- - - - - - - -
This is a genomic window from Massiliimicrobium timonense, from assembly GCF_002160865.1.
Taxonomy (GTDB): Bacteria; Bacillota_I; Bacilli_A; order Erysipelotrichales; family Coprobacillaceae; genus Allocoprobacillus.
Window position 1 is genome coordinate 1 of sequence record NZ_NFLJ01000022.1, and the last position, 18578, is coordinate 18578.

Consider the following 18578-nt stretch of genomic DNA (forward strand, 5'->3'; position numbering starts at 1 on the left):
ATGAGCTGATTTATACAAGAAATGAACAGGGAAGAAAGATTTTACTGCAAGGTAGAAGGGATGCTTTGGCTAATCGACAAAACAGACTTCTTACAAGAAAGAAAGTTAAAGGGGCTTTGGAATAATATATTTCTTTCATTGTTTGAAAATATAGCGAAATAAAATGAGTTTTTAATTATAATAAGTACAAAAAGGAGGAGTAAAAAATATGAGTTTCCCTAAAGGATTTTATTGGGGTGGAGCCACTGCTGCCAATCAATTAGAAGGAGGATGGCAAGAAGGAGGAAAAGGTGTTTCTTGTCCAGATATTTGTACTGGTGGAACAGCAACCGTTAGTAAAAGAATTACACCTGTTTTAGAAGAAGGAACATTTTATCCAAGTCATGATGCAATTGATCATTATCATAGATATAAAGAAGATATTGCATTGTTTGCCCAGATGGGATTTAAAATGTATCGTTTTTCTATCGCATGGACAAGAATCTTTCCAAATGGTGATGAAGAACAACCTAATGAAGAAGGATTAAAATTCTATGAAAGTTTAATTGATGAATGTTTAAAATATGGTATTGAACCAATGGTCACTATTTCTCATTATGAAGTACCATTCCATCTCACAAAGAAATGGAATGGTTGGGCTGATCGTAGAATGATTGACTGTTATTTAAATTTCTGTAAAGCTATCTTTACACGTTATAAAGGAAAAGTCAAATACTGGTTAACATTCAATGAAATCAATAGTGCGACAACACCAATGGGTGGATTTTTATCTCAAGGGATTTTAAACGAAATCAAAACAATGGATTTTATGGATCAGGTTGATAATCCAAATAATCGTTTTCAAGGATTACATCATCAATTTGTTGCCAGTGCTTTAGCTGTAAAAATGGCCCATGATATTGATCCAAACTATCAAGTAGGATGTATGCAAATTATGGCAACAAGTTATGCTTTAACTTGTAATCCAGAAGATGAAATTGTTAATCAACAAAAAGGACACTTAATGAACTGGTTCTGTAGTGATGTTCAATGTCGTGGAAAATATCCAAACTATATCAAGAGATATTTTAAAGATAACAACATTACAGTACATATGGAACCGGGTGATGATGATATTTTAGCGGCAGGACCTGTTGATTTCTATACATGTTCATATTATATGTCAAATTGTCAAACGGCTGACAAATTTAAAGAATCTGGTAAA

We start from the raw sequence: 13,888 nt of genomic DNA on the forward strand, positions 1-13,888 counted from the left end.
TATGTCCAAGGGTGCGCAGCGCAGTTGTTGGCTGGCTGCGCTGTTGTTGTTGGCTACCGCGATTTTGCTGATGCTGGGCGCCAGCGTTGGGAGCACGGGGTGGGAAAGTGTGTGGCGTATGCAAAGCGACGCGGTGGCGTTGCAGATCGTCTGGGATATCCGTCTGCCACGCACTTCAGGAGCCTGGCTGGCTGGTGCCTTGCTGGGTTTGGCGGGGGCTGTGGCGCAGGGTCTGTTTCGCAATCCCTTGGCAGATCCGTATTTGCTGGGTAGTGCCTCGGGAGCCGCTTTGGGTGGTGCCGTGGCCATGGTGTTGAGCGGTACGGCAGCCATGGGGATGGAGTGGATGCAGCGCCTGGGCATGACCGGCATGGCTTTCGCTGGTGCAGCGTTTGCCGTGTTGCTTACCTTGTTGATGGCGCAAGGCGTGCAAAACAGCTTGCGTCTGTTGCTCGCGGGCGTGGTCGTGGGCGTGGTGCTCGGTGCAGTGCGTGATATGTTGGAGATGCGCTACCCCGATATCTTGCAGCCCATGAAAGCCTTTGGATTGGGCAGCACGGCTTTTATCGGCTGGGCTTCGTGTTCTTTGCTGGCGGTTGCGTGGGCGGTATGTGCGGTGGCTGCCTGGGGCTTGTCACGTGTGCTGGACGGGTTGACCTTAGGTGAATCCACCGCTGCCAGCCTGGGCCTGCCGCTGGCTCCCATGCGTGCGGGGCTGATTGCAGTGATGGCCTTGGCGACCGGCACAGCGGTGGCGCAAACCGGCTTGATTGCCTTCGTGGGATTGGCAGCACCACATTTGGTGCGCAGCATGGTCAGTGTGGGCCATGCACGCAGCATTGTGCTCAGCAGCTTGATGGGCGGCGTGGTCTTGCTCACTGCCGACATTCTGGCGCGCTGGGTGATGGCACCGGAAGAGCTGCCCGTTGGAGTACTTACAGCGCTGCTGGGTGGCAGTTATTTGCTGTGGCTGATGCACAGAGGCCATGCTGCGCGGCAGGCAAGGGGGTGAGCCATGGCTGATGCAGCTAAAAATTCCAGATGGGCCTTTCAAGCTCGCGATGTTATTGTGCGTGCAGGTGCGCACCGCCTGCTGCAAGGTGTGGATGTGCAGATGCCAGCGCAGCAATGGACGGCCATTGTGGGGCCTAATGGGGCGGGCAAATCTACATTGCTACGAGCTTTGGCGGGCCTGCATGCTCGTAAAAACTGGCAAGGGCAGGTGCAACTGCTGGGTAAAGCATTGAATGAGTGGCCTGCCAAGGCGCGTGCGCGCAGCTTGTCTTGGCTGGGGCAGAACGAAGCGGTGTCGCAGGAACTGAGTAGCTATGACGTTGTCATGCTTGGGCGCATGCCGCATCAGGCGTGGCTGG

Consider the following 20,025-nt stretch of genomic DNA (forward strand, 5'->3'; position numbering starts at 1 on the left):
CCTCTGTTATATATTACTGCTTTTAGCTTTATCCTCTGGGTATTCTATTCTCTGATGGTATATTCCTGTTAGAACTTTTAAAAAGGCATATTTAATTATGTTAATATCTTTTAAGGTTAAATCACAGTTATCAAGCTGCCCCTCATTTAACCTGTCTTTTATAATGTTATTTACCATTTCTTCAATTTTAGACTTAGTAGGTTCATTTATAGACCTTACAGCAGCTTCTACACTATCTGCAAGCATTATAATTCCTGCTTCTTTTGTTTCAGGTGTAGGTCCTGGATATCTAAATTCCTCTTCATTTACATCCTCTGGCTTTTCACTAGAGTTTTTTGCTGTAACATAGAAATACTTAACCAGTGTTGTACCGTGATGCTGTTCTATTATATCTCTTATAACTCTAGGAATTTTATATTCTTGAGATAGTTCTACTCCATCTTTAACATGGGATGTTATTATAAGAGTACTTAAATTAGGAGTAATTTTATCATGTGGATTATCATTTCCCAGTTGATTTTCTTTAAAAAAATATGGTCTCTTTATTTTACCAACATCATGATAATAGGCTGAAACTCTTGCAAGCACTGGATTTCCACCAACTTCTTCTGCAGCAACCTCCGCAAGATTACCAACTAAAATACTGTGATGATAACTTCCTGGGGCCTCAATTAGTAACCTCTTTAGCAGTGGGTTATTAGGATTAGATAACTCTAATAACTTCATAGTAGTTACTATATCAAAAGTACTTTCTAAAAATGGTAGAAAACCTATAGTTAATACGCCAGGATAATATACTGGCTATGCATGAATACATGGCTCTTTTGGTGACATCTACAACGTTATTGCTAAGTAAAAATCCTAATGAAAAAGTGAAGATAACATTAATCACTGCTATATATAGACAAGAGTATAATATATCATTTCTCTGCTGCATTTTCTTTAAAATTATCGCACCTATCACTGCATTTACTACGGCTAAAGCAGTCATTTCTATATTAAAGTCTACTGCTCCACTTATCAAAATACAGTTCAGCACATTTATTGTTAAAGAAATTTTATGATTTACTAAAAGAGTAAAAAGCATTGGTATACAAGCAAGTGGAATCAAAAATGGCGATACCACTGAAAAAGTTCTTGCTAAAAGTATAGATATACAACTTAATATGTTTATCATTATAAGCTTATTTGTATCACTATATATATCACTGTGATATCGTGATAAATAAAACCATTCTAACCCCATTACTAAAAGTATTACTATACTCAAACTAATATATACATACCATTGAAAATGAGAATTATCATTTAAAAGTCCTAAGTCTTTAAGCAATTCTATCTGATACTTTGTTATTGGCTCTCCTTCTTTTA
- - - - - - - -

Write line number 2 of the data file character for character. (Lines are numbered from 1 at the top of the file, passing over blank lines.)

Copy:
Taxonomy (GTDB): Bacteria; Bacillota_I; Bacilli_A; order Erysipelotrichales; family Coprobacillaceae; genus Allocoprobacillus.